Stars of Vaudeville #6: Vernon and Irene Castle
Vernon Castle’s Birthday is May 2
Their floating grace seemed to come without effort…they’d not surprise you if they left the solid ground and floated off into space—Carolyn Gaffin.
The Story of Vernon and Irene Castle is one of the great show business romances of all time, and as many such, was short-lived, ending in tragedy. They were the catalysts and the center of a huge, national craze that hit America for social dancing. As impossible as it may seem, the fox trot and similar dances represented a social revolution. (To put it in perspective it was part of a larger pleasure revolution that included the invention of amusement parks, published sheet music and sound recordings, nickelodeons, and vaudeville itself. Truly, the dawn of the 20th century was the birth of “fun”.) Previous to this, a sort of universal Puritanism prevailed. The socially acceptable dances were the waltz and the two steps, which in turn, had been regarded as wicked by conservative forces in their day. One critic called the tango “the dance of the shameless savage and his squaw”, and the turkey trot “a phenomenon closely analogous to those dancing manias of the middles ages…to which victims of a neurotic diathesis are susceptible.” The Castles introduced the country to any number of these racy new dances, and because they were SO imminently respectable it enabled more conventional souls everywhere to follow suit.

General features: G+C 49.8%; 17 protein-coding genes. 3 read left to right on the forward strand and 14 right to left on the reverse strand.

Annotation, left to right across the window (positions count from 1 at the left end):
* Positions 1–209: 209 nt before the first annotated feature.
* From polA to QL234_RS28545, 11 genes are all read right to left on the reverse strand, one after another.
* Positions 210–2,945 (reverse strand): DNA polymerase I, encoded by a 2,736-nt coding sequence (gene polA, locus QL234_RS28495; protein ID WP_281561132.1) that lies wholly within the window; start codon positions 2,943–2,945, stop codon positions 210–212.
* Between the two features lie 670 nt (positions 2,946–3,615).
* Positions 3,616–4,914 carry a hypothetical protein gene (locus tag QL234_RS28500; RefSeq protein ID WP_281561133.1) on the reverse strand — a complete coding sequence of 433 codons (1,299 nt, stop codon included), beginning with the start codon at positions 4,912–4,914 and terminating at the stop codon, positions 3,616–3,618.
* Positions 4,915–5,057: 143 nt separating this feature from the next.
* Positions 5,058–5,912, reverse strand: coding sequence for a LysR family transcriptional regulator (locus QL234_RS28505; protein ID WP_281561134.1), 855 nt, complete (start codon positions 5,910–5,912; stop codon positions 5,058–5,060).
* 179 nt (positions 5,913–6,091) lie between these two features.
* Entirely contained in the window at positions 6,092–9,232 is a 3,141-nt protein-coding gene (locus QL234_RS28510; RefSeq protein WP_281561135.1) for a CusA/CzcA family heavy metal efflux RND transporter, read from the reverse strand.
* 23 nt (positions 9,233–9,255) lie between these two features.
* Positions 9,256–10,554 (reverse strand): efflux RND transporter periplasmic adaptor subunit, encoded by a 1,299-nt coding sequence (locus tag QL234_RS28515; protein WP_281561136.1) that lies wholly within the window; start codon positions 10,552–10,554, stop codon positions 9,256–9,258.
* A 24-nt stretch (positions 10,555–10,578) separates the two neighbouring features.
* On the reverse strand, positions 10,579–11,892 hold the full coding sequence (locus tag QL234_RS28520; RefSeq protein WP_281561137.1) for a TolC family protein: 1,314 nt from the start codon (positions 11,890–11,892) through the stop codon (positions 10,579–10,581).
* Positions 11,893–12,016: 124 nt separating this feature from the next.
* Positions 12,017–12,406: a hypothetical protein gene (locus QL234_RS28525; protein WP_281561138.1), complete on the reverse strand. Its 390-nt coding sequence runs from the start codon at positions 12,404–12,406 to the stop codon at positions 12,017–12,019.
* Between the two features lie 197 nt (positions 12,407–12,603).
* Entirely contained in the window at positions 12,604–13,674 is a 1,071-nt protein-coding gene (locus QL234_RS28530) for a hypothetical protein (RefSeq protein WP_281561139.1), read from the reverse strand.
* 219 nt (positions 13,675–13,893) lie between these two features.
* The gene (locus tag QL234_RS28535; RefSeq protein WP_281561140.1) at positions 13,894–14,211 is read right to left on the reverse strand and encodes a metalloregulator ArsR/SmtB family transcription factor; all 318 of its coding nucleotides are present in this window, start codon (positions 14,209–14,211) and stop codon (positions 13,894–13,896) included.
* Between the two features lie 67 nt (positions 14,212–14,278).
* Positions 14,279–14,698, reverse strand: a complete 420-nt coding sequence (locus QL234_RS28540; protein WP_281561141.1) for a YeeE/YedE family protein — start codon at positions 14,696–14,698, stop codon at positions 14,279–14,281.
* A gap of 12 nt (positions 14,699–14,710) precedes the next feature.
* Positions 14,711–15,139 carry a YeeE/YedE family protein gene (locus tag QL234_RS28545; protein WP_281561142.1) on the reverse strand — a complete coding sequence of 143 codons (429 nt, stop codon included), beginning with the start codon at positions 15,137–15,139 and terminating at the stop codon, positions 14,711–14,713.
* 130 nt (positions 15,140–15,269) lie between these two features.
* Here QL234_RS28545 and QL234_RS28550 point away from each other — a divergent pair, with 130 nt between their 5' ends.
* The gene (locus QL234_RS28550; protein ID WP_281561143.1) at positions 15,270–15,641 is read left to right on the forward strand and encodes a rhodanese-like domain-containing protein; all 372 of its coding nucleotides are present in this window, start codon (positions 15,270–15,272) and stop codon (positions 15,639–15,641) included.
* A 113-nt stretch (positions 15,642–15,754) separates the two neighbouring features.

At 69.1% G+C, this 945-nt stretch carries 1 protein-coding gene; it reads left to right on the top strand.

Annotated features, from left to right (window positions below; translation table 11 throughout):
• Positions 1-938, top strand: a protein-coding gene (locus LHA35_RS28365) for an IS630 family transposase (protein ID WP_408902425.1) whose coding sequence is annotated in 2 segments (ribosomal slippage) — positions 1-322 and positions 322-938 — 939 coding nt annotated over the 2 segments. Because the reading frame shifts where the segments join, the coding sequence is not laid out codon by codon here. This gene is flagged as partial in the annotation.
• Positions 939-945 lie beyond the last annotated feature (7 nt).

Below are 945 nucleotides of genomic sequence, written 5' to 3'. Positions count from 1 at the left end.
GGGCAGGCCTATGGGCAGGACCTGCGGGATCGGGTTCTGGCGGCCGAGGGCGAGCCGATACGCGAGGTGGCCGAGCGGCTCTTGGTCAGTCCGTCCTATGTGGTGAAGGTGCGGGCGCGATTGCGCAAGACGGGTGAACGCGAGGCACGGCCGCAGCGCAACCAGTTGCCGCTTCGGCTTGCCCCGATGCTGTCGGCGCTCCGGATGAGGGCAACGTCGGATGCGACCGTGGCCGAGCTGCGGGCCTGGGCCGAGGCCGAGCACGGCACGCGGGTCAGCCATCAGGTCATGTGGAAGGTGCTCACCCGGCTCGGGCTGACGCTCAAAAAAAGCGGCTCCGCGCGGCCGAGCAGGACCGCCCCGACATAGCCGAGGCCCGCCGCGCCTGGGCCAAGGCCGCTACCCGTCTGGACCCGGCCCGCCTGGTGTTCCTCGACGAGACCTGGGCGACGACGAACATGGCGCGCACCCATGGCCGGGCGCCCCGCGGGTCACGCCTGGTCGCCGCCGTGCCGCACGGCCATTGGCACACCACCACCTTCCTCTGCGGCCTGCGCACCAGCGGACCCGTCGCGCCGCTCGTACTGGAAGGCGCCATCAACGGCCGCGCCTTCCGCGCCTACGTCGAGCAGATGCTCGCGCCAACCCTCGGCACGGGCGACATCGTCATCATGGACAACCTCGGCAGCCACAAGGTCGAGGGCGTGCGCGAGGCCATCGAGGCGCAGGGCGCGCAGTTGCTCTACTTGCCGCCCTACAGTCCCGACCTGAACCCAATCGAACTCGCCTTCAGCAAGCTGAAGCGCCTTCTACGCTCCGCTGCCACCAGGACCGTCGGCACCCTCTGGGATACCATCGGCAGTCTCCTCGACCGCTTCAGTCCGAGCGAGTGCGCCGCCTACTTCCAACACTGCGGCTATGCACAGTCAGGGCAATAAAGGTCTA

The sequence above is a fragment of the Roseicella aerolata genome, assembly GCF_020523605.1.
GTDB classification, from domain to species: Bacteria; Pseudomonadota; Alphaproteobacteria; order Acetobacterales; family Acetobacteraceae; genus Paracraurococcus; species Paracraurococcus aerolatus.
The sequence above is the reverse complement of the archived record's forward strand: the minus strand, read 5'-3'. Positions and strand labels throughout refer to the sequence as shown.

Vernon’s real last name was Blythe. Born in Norwich, England in 1887, he graduated from Birmingham University with an engineering degree. While visiting his sister and her husband (who were actors) in New York on a vacation, he took a small part in The Orchard, having nothing better to do that summer. He took the last name Castle to keep this career detour a secret. He and the audience were mutually smitten, it appears, and he quickly established himself as an eccentric comedian, and around 1904 started working for Lew Fields as a utility man, playing character roles with names like “Souseberry Lushmore.” He had a natural body for comedy, at 5’ 11” weighing only 118 lbs., and with a prominent, hawk-like beak sticking out from the top if it. Critics described him as an “attenuated green bean” and a “soda straw with legs”.